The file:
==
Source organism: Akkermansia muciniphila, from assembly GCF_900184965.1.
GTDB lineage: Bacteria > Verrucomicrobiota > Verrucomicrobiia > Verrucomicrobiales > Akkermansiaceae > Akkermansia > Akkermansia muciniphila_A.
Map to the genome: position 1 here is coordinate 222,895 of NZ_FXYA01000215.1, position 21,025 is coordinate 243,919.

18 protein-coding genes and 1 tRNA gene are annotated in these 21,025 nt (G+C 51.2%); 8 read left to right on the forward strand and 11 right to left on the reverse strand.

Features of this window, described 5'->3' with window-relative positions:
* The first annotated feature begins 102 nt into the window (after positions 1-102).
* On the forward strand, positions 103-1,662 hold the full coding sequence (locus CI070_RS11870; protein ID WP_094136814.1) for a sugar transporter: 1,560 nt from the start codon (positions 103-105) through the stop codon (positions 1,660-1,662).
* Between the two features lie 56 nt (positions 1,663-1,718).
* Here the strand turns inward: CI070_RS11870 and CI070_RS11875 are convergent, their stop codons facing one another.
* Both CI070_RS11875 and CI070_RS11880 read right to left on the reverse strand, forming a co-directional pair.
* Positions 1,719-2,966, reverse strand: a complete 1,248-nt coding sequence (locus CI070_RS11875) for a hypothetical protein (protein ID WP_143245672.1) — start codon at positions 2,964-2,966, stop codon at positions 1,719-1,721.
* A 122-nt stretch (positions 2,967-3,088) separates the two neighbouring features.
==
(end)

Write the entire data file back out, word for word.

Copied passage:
Source organism: Akkermansia muciniphila, from assembly GCF_900184965.1.
GTDB lineage: Bacteria > Verrucomicrobiota > Verrucomicrobiia > Verrucomicrobiales > Akkermansiaceae > Akkermansia > Akkermansia muciniphila_A.
Map to the genome: position 1 here is coordinate 222,895 of NZ_FXYA01000215.1, position 21,025 is coordinate 243,919.

18 protein-coding genes and 1 tRNA gene are annotated in these 21,025 nt (G+C 51.2%); 8 read left to right on the forward strand and 11 right to left on the reverse strand.

Features of this window, described 5'->3' with window-relative positions:
* The first annotated feature begins 102 nt into the window (after positions 1-102).
* On the forward strand, positions 103-1,662 hold the full coding sequence (locus CI070_RS11870; protein ID WP_094136814.1) for a sugar transporter: 1,560 nt from the start codon (positions 103-105) through the stop codon (positions 1,660-1,662).
* Between the two features lie 56 nt (positions 1,663-1,718).
* Here the strand turns inward: CI070_RS11870 and CI070_RS11875 are convergent, their stop codons facing one another.
* Both CI070_RS11875 and CI070_RS11880 read right to left on the reverse strand, forming a co-directional pair.
* Positions 1,719-2,966, reverse strand: a complete 1,248-nt coding sequence (locus CI070_RS11875) for a hypothetical protein (protein ID WP_143245672.1) — start codon at positions 2,964-2,966, stop codon at positions 1,719-1,721.
* A 122-nt stretch (positions 2,967-3,088) separates the two neighbouring features.